The marshy grounds surrounding the city had been drained centuries before, but on rare evenings the Danube could still shroud Vienna in cold fog.
The young man’s footsteps did not so much click as clap against the cobblestones; in the heels of both shoes, damp cardboard plugged holes in the leather. His portfolio was clasped tightly under one arm as he hurried along the street. He kept his head down, watching his step rather than the diffuse glow of the streetlamps or the dark shades of passers-by.
He did not notice the shadow of another man leave the wall behind him as he passed.
The second man raised an arm, aiming it at the back of the unaware young artist.
There was a noise audible only if one was listening for it.
The second man crumpled to the pavement.
The young man disappeared into the fog.
A rising hum penetrated Rael’s unconsciousness. He groaned, and tried to open his eyes.
Memory awoke. He jerked, wincing, and found himself restrained in a chair.
“Hey, sleeping beauty’s awake,” someone said.
Slitted eyes not yet adjusted to the bright whiteness of the room, Rael turned his head. A heavyset man in a blue jumpsuit stood leaning against a plain white wall. At his waist hung a toolbelt. There was a weapon holstered there, hanging next to the long club of a subduer.
Rael stared at him. “You stopped me,” he blurted, the tone of his voice halfway between disbelief and anger.
“We sure did, sweetheart,” a second man said. Rael swung his head around to find the second man standing in front of the wall opposite the first. He also wore a jumpsuit, and a tool belt, and his left shoulder was turned so that Rael could see the emblem there.
The discovery police.
“You’re taking me back,” Rael said in a tone of discovery. “This is a jump engine.”
“Jump engine, time machine, whatever you like. Yes, we’re headed back. But don’t worry about it, buddy. You’ll be back just long enough for a nice trial and then I’m sure you’ll be warped off to exile in some prehistoric tropical paradise, where you can die of tooth decay on your own sweet schedule and not futz up the future.”
“You stopped me! Don’t you know who that was?!”
“’Course we do,” the heavyset man said.
“Why did you stop me? He murdered millions!”
The uniformed man looked over Rael’s head to his companion. “They always go after Hitler. Why always Hitler? Stalin killed as many people. Or Mao. Hell, why not that Cambodian asshole? Even that Cambodian guy wanted to bag Hitler instead.”
“It’s the name,” the other man replied. “These idiots spend all their time with math and engineering and field theory, they want to start big right out of the gate.” He turned his attention to Rael. “Isn’t that right, sweetie?”
“You assholes,” Rael said, his voice cold. “You just… let him live. You’re as bad as he is! You could save all those people! You just killed millions!”
The second man left his wall and prodded Rael with his subduer, face suddenly stoney. “Millions, eh? What do you know about the timestream, boy? What happens when you change the past?”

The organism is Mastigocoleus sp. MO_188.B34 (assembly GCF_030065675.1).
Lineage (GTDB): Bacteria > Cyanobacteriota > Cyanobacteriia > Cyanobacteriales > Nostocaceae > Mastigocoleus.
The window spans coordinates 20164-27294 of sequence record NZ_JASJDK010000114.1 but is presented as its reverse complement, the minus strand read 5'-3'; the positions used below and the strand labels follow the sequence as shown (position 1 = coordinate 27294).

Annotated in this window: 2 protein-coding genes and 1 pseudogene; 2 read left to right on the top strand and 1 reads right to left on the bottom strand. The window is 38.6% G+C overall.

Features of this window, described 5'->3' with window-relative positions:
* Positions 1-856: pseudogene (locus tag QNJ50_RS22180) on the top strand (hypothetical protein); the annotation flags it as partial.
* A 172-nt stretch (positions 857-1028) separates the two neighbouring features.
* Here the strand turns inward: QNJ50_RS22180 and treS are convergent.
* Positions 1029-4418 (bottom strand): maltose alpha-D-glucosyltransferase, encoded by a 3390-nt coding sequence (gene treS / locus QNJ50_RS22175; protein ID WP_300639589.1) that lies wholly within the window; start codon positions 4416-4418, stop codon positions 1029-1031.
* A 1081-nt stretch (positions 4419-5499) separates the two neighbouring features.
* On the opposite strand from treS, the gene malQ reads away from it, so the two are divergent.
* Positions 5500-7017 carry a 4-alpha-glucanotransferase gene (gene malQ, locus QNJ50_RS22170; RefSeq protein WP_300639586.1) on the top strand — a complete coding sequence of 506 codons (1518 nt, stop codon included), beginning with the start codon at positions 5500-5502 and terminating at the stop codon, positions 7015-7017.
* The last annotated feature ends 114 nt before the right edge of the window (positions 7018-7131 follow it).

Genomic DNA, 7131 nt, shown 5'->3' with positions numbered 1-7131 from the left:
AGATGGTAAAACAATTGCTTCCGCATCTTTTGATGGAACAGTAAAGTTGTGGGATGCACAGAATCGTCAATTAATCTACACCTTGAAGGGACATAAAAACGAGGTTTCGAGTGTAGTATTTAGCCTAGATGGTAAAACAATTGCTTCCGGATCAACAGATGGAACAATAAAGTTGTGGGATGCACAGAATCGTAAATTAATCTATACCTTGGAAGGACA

“I don’t… the future changes.”
“Yeah, that’s what I thought. No. See, you don’t remember. None of you outside the corps remember. No, the future doesn’t change. The past changes. It snaps back. There’s one timeline, asshole. You change something, the continuum changes other things so that it can get back to where it was.”
“The Great Pogrom. You remember it? Of course not. Six million Jews murdered between nineteen twenty-eight and thirty-five. On the orders of the Austro-Hungarian Emperor Franz Ferdinand and his weedy German cousin, Wilhelm’s kid.”
“One of the worst incidents of genocide in history. So some asshole discovers a time machine, goes back to well before Franzie becomes Emperor, and offs him. This was before we had the discovery police, mind you.”
Rael was shaking his head.
“Of course, the timestream had to repair itself. Had to get back to where it wanted to go. And, like water flowing downhill, it made a new course. A course that didn’t require Franz and company, because he was dead now, wasn’t he? So a couple million young Brits and Frenchmen and Germans and Russians got to die a half-century before their time. And – and here’s the kicker – the Jews still all got murdered. Possibly even more horribly. But three centuries later – as far as we can tell – the world wound up exactly the same.”
The man rapped his subduer on the back of Rael’s head. “It’s almost like the continuum wanted to teach us meddling humans a lesson.”
The humming stopped. The wall in front of Rael, which he hadn’t realized was a door, slid open.
His chair lifted into the air.
“Anyway, kid, here’s your stop. Give our regards to the tribunal.”
Jaq and Lawrie waited until the kid had floated off down the hall, then exited the time chamber.
“You know what the world needs, Jaq?” Lawrie asked.
“A way to detect these home-made time machines before the idiots turn them on.”
“Too true,” Jaq replied. “Too true.”
- Sun Ra
Columns by Sun Ra